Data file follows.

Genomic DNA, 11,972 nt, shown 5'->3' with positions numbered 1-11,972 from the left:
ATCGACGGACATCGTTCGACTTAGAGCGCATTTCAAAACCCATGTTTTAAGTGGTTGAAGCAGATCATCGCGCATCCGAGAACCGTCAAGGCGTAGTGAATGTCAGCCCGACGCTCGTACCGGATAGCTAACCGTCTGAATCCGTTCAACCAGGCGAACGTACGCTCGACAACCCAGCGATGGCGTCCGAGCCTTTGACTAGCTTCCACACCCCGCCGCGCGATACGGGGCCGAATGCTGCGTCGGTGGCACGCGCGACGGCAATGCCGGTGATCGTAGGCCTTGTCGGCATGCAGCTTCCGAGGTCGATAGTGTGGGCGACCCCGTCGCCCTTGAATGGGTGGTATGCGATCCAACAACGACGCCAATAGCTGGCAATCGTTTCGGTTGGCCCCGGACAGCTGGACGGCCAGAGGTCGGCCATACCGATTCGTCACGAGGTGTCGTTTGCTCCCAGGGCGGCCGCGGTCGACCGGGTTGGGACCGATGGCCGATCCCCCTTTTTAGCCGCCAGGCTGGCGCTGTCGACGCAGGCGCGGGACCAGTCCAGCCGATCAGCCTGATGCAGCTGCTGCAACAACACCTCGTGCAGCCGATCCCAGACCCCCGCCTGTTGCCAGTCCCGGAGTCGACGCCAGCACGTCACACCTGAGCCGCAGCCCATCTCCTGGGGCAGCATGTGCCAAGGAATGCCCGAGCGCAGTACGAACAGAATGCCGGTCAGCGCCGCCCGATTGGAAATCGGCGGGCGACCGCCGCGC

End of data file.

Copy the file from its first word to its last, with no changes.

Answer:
Genomic DNA, 11,972 nt, shown 5'->3' with positions numbered 1-11,972 from the left:
ATCGACGGACATCGTTCGACTTAGAGCGCATTTCAAAACCCATGTTTTAAGTGGTTGAAGCAGATCATCGCGCATCCGAGAACCGTCAAGGCGTAGTGAATGTCAGCCCGACGCTCGTACCGGATAGCTAACCGTCTGAATCCGTTCAACCAGGCGAACGTACGCTCGACAACCCAGCGATGGCGTCCGAGCCTTTGACTAGCTTCCACACCCCGCCGCGCGATACGGGGCCGAATGCTGCGTCGGTGGCACGCGCGACGGCAATGCCGGTGATCGTAGGCCTTGTCGGCATGCAGCTTCCGAGGTCGATAGTGTGGGCGACCCCGTCGCCCTTGAATGGGTGGTATGCGATCCAACAACGACGCCAATAGCTGGCAATCGTTTCGGTTGGCCCCGGACAGCTGGACGGCCAGAGGTCGGCCATACCGATTCGTCACGAGGTGTCGTTTGCTCCCAGGGCGGCCGCGGTCGACCGGGTTGGGACCGATGGCCGATCCCCCTTTTTAGCCGCCAGGCTGGCGCTGTCGACGCAGGCGCGGGACCAGTCCAGCCGATCAGCCTGATGCAGCTGCTGCAACAACACCTCGTGCAGCCGATCCCAGACCCCCGCCTGTTGCCAGTCCCGGAGTCGACGCCAGCACGTCACACCTGAGCCGCAGCCCATCTCCTGGGGCAGCATGTGCCAAGGAATGCCCGAGCGCAGTACGAACAGAATGCCGGTCAGCGCCGCCCGATTGGAAATCGGCGGGCGACCGCCGCGC